"Although most of the stops are mere transitions or exposition volleys, there's something impressively "quick" about 'Girl Walks Into a Bar.' The film is awash in legitimately cool ideas about empowered women, but it's Gutierrez' screenplay (and / or some rather fine improvisational work on behalf of the gigantic ensemble) that allows the tangentially-connected anecdotes to come together as a whole. At its best moments, the flick feels like a foul-mouthed (yet still insightful) Woody Allen piece, but 'Girl Walks Into a Bar' also brings welcome dashes of film noir and highly-stylized banter to the equation."
'The City Dark' by Christopher Campbell
"More entertaining than enlightening, and at many times gorgeous to look at, as long as there's nothing for you to watch in the night sky anymore, 'The City Dark' is worth viewing as a substitute for stargazing, even if that might make you a bit sad on multiple levels to do so (aren't you glad I didn't just say, "don't be in the dark about this subject, so go see it!"?)."
'Source Code' by Scott Weinberg
"We've had a fine streak of enjoyably varied science fiction flicks lately, from the surprisingly good 'The Adjustment Bureau' and the admirably insane 'Battle Los Angeles' (next week's 'Limitless' is also pretty damn cool), and 'Source Code' looks to continue that streak. It's hard to say how much of a bankable audience is still out there for "smaller" sci-fi flicks like 'Source Code,' but speaking as only one massive fan of the genre, I'm very pleased that the studios still throw some money at projects like this one."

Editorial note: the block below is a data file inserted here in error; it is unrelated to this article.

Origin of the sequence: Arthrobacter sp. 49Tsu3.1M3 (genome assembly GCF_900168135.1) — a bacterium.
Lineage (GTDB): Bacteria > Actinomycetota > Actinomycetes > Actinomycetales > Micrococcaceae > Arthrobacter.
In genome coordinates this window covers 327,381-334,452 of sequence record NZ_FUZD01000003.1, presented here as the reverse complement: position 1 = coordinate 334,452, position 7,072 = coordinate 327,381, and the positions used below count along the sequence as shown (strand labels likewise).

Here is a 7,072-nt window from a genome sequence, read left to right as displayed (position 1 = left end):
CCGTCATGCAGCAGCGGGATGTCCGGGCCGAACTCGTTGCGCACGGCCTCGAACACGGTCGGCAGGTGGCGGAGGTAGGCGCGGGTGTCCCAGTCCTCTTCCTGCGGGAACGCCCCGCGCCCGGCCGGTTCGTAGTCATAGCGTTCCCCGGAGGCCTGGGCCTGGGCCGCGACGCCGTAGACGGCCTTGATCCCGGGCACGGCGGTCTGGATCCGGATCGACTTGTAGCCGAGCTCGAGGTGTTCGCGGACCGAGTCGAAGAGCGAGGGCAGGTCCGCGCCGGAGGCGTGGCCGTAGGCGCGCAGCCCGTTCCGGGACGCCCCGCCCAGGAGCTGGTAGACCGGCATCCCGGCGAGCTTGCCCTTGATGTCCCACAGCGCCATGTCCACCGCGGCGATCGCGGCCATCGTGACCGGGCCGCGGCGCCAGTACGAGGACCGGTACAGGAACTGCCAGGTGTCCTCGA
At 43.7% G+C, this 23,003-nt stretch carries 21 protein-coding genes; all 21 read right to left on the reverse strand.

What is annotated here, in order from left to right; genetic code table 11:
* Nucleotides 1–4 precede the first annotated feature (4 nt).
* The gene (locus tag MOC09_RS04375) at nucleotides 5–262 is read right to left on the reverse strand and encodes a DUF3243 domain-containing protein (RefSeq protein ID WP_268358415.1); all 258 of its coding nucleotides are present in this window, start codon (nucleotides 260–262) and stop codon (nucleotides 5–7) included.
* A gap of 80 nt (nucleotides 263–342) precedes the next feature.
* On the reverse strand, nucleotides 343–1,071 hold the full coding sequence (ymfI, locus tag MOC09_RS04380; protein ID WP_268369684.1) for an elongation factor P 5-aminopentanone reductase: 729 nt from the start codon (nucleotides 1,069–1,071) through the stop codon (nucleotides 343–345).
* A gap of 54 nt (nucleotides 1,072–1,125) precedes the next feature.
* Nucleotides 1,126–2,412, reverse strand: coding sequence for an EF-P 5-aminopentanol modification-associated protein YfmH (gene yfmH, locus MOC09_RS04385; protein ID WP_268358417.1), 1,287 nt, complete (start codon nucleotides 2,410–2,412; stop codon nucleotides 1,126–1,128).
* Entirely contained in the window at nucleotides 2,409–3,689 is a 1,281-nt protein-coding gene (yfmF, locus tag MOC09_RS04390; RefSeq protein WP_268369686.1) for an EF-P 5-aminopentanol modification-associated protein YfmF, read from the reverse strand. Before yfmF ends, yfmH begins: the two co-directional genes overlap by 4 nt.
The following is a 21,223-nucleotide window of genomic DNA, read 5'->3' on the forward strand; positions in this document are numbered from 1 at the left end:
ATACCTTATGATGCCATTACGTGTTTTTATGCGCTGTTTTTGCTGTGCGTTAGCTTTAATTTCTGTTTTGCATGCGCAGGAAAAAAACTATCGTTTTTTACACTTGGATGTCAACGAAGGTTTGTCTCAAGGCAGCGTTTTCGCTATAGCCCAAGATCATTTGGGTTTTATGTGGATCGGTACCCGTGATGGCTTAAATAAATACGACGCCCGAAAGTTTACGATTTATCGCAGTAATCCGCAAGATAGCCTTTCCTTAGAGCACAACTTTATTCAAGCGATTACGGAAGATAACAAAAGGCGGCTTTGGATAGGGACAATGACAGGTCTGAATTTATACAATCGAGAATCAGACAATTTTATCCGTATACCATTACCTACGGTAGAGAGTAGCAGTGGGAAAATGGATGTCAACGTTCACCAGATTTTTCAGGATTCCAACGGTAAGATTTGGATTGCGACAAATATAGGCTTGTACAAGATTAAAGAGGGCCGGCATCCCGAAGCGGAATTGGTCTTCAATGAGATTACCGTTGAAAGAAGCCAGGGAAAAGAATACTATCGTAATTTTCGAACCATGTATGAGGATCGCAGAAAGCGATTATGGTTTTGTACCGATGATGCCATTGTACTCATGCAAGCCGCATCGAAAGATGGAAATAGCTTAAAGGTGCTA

Joe Cornish, 'Attack the Block'
"Well I like that. As I said last night, that's how movies used to be. When I saw 'Predator' I had no idea it was an alien. I saw it in Paris subtitled and I had no idea, I thought it was a war movie. And he pays that creature out so slowly; the sound, the blood, the laser sight, the cloaking device, the wrist, the jaw. You don't see the whole thing until the end and it blew my tits off and you just don't get that anymore."
Greg Mottola, 'Paul'
"Well, you don't want to offend anyone who's an atheist, because that's most of the world, or at least most of America. We did think about it a lot and we didn't take it entirely lightly – and it made me laugh because I didn't know it was coming the first time I read it. Simon hadn't told me that was an element of the script, and it made me think of this conversation with friends where I would say, "if you saw a movie like 'The Omen' or 'Rosemary's Baby' where the Devil is proven to exist, why doesn't anyone ever say, 'well, the plus side is that there must be a God.'" No one ever stops to say that, and I thought this was really funny,"
Duncan Jones, 'Source Code'
Emily Hagins, 'My Sucky Teen Romance'
"I know what you mean, and I try to avoid that, so my first draft of a script will be a lot bigger in concept. At different points in pre-production, I thought I'd have a bigger budget to work with so it didn't really change that much. Closer to the time I wanted to film, I was getting a better sense of what our budget would actually be, and because the script was always so close to my heart, I didn't want to compromise anything. With what you're saying, I don't want to put a lot of effort into something and film something, if it's not worth that time staying up for thirty-six hours."